I’ve been mulling over this idea for a while now, ever since a coworker posted an article about being a “feminist killjoy” (guilty!) and my general sense of consternation and disappointment in feminist communities. In the past I’ve jokingly said I can focus on more than one thing wrong with sexism at once, but lately I’ve been feeling stretched out in too many directions, wondering where all the disconnects came from and what happened to genuine community.
There are many good reasons for a lack of solidarity and community within feminism. Trans women are understandably leery of the movement since TERFs poisoned the well with their dangerous rhetoric. Women of colour have often been excluded from, if not experienced downright hostility by, white feminism. (See the #solidarityisforwhitewomen tweets that @karnythia got rolling late this summer.) To many women, feminism has always been synonymous with white, middle class cis women.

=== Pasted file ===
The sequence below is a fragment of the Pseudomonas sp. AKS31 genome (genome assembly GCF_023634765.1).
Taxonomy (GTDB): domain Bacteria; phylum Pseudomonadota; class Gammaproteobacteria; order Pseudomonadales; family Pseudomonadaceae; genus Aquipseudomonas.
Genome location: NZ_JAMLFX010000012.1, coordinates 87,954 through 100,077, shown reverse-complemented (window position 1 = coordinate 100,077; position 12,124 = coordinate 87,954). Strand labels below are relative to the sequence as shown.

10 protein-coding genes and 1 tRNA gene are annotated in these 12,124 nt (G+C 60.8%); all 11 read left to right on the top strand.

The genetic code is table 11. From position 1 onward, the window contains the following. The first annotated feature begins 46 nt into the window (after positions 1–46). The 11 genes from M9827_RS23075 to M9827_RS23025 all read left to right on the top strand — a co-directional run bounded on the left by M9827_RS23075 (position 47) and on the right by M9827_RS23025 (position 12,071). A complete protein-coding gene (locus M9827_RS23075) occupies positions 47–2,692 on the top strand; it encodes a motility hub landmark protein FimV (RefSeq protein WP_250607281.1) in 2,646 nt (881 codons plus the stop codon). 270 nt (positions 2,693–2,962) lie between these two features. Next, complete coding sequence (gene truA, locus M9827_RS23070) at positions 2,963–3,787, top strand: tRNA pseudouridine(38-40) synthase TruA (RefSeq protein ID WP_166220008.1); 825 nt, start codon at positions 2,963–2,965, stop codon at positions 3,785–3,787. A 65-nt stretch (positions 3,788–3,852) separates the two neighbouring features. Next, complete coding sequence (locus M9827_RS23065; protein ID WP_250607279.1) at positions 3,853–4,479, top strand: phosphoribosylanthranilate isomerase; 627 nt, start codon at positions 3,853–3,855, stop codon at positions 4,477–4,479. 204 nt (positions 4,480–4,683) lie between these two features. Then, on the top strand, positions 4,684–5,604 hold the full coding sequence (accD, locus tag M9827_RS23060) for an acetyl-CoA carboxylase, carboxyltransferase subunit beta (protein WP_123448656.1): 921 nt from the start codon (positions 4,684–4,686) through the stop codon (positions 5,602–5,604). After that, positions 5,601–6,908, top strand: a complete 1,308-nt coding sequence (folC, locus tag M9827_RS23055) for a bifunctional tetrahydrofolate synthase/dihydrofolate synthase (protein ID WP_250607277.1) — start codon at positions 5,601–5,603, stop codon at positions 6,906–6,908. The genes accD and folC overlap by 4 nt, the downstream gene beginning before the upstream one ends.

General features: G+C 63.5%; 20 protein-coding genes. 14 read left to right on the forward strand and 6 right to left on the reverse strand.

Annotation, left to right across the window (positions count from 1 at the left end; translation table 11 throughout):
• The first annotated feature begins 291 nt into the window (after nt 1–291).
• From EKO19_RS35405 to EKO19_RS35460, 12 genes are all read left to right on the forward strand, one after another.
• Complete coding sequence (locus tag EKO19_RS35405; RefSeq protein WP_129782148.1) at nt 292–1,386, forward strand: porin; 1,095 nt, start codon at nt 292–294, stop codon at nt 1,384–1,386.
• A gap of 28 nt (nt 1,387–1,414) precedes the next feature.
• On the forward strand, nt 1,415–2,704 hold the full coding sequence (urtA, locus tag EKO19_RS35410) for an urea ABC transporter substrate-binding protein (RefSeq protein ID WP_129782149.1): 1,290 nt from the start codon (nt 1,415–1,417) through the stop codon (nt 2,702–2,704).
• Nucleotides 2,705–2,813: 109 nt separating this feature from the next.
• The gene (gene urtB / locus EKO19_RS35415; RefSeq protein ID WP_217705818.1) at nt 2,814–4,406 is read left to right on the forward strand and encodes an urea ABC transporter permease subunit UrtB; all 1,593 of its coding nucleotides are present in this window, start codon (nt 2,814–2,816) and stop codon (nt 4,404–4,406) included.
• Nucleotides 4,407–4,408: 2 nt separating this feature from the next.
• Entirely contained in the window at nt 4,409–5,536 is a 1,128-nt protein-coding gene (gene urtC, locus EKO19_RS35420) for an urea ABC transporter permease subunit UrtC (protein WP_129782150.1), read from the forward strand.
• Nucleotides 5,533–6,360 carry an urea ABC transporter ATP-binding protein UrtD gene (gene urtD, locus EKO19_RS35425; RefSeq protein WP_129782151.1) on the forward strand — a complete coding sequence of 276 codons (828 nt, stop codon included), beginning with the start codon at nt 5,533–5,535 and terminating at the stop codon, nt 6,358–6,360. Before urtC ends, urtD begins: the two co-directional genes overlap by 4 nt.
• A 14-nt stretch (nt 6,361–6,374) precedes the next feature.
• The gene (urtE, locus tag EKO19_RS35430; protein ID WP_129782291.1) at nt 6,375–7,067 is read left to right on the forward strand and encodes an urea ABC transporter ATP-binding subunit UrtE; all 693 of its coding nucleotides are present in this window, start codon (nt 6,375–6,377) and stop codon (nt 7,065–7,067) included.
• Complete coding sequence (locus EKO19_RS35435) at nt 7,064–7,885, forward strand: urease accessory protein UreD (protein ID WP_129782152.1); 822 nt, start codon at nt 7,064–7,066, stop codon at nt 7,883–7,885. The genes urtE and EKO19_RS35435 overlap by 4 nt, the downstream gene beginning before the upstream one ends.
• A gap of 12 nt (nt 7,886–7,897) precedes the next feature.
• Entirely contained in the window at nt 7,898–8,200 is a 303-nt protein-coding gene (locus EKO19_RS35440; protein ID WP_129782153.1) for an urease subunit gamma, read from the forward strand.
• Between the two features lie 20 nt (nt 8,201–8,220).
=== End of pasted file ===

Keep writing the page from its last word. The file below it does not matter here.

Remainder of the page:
I can’t remember a time where I didn’t personally identify as feminist. It’s possible part of it stemmed from the fact that I was (and still am) a contrary asshole, and I was surrounded by sexism, so rebelling against that became important to me. A lot of my fledgling feelings about women’s rights were crystallized through stuff like volunteering with Scarleteen in my young adult life.
But then in college, I remember picking up a feminist theology book, either edited or written by Mary Daly, and reading it in the tub one night after class. Before the water had even stopped steaming, I had to put it down, confused. Not only did it seem intellectually dishonest – reading aspects of modern feminism back into first century Palestine to the point of speculating the magi visiting baby Jesus might have actually been witches – but it was patently wrong in its examinations of gender and sexuality. (Mary Daly was quite well known for her vicious transphobia, as I later learned.) I didn’t like the idea of that being what people thought of when I said I was a feminist, and a theologian. Was Jesus a feminist? No! Would he be a feminist, if he lived today? Probably (or something similar.) For me, believing and studying the gospel made me feel that social justice is the only acceptable solution; not that social justice should be read backwards in order to rearrange the gospel to suit us.